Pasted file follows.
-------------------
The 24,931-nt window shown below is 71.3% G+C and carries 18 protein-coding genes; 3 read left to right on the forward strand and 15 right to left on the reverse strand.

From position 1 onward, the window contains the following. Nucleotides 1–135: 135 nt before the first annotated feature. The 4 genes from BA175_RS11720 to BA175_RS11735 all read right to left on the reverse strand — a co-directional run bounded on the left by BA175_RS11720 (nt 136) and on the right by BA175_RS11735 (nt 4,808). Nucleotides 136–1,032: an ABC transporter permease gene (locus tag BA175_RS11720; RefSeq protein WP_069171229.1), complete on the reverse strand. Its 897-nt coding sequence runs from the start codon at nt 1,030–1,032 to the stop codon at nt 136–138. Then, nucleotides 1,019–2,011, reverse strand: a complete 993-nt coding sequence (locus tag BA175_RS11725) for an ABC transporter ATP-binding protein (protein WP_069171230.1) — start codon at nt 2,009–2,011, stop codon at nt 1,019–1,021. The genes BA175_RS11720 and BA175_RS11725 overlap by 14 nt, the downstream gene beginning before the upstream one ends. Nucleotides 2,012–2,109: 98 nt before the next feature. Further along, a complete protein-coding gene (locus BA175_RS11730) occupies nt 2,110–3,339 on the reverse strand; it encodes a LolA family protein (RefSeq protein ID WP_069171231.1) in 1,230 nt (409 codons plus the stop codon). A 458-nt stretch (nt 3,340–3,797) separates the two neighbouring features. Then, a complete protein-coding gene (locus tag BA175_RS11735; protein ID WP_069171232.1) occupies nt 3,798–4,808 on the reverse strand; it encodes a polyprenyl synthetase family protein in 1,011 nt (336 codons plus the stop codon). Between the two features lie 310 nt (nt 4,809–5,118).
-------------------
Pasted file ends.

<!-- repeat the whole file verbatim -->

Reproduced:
The 24,931-nt window shown below is 71.3% G+C and carries 18 protein-coding genes; 3 read left to right on the forward strand and 15 right to left on the reverse strand.

From position 1 onward, the window contains the following. Nucleotides 1–135: 135 nt before the first annotated feature. The 4 genes from BA175_RS11720 to BA175_RS11735 all read right to left on the reverse strand — a co-directional run bounded on the left by BA175_RS11720 (nt 136) and on the right by BA175_RS11735 (nt 4,808). Nucleotides 136–1,032: an ABC transporter permease gene (locus tag BA175_RS11720; RefSeq protein WP_069171229.1), complete on the reverse strand. Its 897-nt coding sequence runs from the start codon at nt 1,030–1,032 to the stop codon at nt 136–138. Then, nucleotides 1,019–2,011, reverse strand: a complete 993-nt coding sequence (locus tag BA175_RS11725) for an ABC transporter ATP-binding protein (protein WP_069171230.1) — start codon at nt 2,009–2,011, stop codon at nt 1,019–1,021. The genes BA175_RS11720 and BA175_RS11725 overlap by 14 nt, the downstream gene beginning before the upstream one ends. Nucleotides 2,012–2,109: 98 nt before the next feature. Further along, a complete protein-coding gene (locus BA175_RS11730) occupies nt 2,110–3,339 on the reverse strand; it encodes a LolA family protein (RefSeq protein ID WP_069171231.1) in 1,230 nt (409 codons plus the stop codon). A 458-nt stretch (nt 3,340–3,797) separates the two neighbouring features. Then, a complete protein-coding gene (locus tag BA175_RS11735; protein ID WP_069171232.1) occupies nt 3,798–4,808 on the reverse strand; it encodes a polyprenyl synthetase family protein in 1,011 nt (336 codons plus the stop codon). Between the two features lie 310 nt (nt 4,809–5,118).